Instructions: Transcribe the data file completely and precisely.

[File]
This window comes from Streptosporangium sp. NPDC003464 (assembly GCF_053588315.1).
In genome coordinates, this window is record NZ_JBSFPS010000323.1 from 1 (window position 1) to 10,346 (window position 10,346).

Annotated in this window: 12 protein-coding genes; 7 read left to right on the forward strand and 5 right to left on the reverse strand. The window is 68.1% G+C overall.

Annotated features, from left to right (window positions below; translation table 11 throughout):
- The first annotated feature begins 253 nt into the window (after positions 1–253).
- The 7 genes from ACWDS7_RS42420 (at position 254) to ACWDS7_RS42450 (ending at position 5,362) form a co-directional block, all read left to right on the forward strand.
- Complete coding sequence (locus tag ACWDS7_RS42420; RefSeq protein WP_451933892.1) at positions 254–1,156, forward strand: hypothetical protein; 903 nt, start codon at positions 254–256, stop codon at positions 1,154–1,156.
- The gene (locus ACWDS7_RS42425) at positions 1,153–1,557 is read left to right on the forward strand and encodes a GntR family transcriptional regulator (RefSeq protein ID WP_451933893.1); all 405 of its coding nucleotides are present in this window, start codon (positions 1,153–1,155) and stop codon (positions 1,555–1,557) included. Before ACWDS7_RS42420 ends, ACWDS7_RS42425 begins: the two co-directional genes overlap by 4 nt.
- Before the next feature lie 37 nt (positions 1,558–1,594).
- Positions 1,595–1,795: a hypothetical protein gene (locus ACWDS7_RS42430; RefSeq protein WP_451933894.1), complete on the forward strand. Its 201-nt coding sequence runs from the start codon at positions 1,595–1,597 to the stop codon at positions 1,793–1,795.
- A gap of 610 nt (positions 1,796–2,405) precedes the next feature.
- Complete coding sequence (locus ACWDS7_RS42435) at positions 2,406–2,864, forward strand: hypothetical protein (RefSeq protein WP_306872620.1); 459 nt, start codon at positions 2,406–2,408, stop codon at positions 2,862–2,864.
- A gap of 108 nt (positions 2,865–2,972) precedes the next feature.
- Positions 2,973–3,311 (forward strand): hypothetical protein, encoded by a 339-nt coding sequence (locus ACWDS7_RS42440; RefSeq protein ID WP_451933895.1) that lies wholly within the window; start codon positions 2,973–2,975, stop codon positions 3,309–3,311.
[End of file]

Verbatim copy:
This window comes from Streptosporangium sp. NPDC003464 (assembly GCF_053588315.1).
In genome coordinates, this window is record NZ_JBSFPS010000323.1 from 1 (window position 1) to 10,346 (window position 10,346).

Annotated in this window: 12 protein-coding genes; 7 read left to right on the forward strand and 5 right to left on the reverse strand. The window is 68.1% G+C overall.

Annotated features, from left to right (window positions below; translation table 11 throughout):
- The first annotated feature begins 253 nt into the window (after positions 1–253).
- The 7 genes from ACWDS7_RS42420 (at position 254) to ACWDS7_RS42450 (ending at position 5,362) form a co-directional block, all read left to right on the forward strand.
- Complete coding sequence (locus tag ACWDS7_RS42420; RefSeq protein WP_451933892.1) at positions 254–1,156, forward strand: hypothetical protein; 903 nt, start codon at positions 254–256, stop codon at positions 1,154–1,156.
- The gene (locus ACWDS7_RS42425) at positions 1,153–1,557 is read left to right on the forward strand and encodes a GntR family transcriptional regulator (RefSeq protein ID WP_451933893.1); all 405 of its coding nucleotides are present in this window, start codon (positions 1,153–1,155) and stop codon (positions 1,555–1,557) included. Before ACWDS7_RS42420 ends, ACWDS7_RS42425 begins: the two co-directional genes overlap by 4 nt.
- Before the next feature lie 37 nt (positions 1,558–1,594).
- Positions 1,595–1,795: a hypothetical protein gene (locus ACWDS7_RS42430; RefSeq protein WP_451933894.1), complete on the forward strand. Its 201-nt coding sequence runs from the start codon at positions 1,595–1,597 to the stop codon at positions 1,793–1,795.
- A gap of 610 nt (positions 1,796–2,405) precedes the next feature.
- Complete coding sequence (locus ACWDS7_RS42435) at positions 2,406–2,864, forward strand: hypothetical protein (RefSeq protein WP_306872620.1); 459 nt, start codon at positions 2,406–2,408, stop codon at positions 2,862–2,864.
- A gap of 108 nt (positions 2,865–2,972) precedes the next feature.
- Positions 2,973–3,311 (forward strand): hypothetical protein, encoded by a 339-nt coding sequence (locus ACWDS7_RS42440; RefSeq protein ID WP_451933895.1) that lies wholly within the window; start codon positions 2,973–2,975, stop codon positions 3,309–3,311.